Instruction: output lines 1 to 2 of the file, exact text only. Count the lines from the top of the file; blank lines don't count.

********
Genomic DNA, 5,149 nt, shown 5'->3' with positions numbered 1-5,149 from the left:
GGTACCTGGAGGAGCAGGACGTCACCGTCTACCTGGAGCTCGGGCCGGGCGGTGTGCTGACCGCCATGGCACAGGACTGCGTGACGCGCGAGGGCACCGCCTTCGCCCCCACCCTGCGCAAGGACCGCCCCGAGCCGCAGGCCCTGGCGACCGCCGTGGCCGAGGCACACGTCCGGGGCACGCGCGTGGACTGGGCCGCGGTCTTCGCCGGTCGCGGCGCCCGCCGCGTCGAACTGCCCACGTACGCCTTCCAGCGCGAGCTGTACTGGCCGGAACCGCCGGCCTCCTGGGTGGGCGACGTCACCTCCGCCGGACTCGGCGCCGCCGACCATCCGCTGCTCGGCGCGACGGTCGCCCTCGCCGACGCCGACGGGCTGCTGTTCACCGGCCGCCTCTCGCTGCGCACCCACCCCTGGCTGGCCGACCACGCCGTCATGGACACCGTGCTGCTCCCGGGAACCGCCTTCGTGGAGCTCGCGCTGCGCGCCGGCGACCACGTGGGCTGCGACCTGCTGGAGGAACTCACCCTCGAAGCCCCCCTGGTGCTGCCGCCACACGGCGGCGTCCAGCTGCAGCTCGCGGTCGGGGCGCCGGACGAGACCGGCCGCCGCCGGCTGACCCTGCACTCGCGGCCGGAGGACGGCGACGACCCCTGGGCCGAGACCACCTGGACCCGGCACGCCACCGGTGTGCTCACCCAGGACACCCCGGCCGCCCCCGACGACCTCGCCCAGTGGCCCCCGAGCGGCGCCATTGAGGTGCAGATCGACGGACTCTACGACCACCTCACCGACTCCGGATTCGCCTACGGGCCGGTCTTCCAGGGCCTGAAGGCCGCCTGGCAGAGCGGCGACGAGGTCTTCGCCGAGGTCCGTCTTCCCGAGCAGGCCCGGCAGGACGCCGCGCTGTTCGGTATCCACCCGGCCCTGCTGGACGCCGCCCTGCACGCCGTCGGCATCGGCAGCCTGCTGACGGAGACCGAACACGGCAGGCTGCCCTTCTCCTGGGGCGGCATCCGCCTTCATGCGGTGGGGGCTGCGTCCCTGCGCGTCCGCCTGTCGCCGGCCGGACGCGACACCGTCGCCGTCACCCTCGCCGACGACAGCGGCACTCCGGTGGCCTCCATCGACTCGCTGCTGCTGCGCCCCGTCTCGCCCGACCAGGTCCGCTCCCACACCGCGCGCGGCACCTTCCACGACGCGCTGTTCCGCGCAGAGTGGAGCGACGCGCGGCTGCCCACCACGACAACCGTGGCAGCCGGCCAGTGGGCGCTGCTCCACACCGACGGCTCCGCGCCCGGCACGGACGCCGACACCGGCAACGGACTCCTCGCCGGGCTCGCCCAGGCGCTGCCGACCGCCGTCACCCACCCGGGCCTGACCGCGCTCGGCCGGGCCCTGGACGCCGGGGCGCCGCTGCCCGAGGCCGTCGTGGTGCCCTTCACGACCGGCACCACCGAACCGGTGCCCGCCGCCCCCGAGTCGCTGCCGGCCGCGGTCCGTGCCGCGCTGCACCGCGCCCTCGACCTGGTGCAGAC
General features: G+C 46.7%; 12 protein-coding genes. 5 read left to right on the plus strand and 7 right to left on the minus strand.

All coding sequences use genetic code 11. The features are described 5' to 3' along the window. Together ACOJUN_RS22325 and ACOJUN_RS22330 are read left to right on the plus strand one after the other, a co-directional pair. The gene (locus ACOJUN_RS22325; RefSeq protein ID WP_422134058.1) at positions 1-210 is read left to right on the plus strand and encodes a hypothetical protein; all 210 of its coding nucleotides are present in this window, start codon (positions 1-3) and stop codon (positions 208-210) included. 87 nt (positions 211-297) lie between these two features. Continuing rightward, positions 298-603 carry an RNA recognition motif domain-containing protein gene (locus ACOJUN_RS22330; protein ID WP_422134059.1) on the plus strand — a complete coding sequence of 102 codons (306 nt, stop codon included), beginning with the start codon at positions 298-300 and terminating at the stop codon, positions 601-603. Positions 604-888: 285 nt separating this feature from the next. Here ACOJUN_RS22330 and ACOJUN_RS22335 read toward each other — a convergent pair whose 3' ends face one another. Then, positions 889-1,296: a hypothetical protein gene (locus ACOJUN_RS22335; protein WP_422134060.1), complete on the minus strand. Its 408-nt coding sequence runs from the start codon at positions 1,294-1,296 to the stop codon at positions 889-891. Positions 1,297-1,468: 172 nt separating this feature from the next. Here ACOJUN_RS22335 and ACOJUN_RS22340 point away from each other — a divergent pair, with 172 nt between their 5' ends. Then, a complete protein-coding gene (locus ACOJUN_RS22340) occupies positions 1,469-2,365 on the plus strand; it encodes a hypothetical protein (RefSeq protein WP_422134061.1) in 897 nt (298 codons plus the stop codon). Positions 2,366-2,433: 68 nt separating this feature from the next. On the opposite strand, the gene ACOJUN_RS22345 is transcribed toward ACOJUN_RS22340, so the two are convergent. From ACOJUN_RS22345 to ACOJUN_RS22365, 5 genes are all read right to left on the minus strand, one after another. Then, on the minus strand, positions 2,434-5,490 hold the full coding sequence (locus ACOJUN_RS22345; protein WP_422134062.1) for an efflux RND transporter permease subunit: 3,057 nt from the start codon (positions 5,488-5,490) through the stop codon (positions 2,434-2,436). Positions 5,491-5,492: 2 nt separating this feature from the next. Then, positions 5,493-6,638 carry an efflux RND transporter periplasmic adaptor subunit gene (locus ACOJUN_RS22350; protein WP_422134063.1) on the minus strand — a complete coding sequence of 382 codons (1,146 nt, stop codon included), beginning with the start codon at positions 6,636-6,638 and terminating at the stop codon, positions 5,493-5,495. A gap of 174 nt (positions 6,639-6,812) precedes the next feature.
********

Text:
Genomic DNA, 5,149 nt, shown 5'->3' with positions numbered 1-5,149 from the left:
GGTACCTGGAGGAGCAGGACGTCACCGTCTACCTGGAGCTCGGGCCGGGCGGTGTGCTGACCGCCATGGCACAGGACTGCGTGACGCGCGAGGGCACCGCCTTCGCCCCCACCCTGCGCAAGGACCGCCCCGAGCCGCAGGCCCTGGCGACCGCCGTGGCCGAGGCACACGTCCGGGGCACGCGCGTGGACTGGGCCGCGGTCTTCGCCGGTCGCGGCGCCCGCCGCGTCGAACTGCCCACGTACGCCTTCCAGCGCGAGCTGTACTGGCCGGAACCGCCGGCCTCCTGGGTGGGCGACGTCACCTCCGCCGGACTCGGCGCCGCCGACCATCCGCTGCTCGGCGCGACGGTCGCCCTCGCCGACGCCGACGGGCTGCTGTTCACCGGCCGCCTCTCGCTGCGCACCCACCCCTGGCTGGCCGACCACGCCGTCATGGACACCGTGCTGCTCCCGGGAACCGCCTTCGTGGAGCTCGCGCTGCGCGCCGGCGACCACGTGGGCTGCGACCTGCTGGAGGAACTCACCCTCGAAGCCCCCCTGGTGCTGCCGCCACACGGCGGCGTCCAGCTGCAGCTCGCGGTCGGGGCGCCGGACGAGACCGGCCGCCGCCGGCTGACCCTGCACTCGCGGCCGGAGGACGGCGACGACCCCTGGGCCGAGACCACCTGGACCCGGCACGCCACCGGTGTGCTCACCCAGGACACCCCGGCCGCCCCCGACGACCTCGCCCAGTGGCCCCCGAGCGGCGCCATTGAGGTGCAGATCGACGGACTCTACGACCACCTCACCGACTCCGGATTCGCCTACGGGCCGGTCTTCCAGGGCCTGAAGGCCGCCTGGCAGAGCGGCGACGAGGTCTTCGCCGAGGTCCGTCTTCCCGAGCAGGCCCGGCAGGACGCCGCGCTGTTCGGTATCCACCCGGCCCTGCTGGACGCCGCCCTGCACGCCGTCGGCATCGGCAGCCTGCTGACGGAGACCGAACACGGCAGGCTGCCCTTCTCCTGGGGCGGCATCCGCCTTCATGCGGTGGGGGCTGCGTCCCTGCGCGTCCGCCTGTCGCCGGCCGGACGCGACACCGTCGCCGTCACCCTCGCCGACGACAGCGGCACTCCGGTGGCCTCCATCGACTCGCTGCTGCTGCGCCCCGTCTCGCCCGACCAGGTCCGCTCCCACACCGCGCGCGGCACCTTCCACGACGCGCTGTTCCGCGCAGAGTGGAGCGACGCGCGGCTGCCCACCACGACAACCGTGGCAGCCGGCCAGTGGGCGCTGCTCCACACCGACGGCTCCGCGCCCGGCACGGACGCCGACACCGGCAACGGACTCCTCGCCGGGCTCGCCCAGGCGCTGCCGACCGCCGTCACCCACCCGGGCCTGACCGCGCTCGGCCGGGCCCTGGACGCCGGGGCGCCGCTGCCCGAGGCCGTCGTGGTGCCCTTCACGACCGGCACCACCGAACCGGTGCCCGCCGCCCCCGAGTCGCTGCCGGCCGCGGTCCGTGCCGCGCTGCACCGCGCCCTCGACCTGGTGCAGAC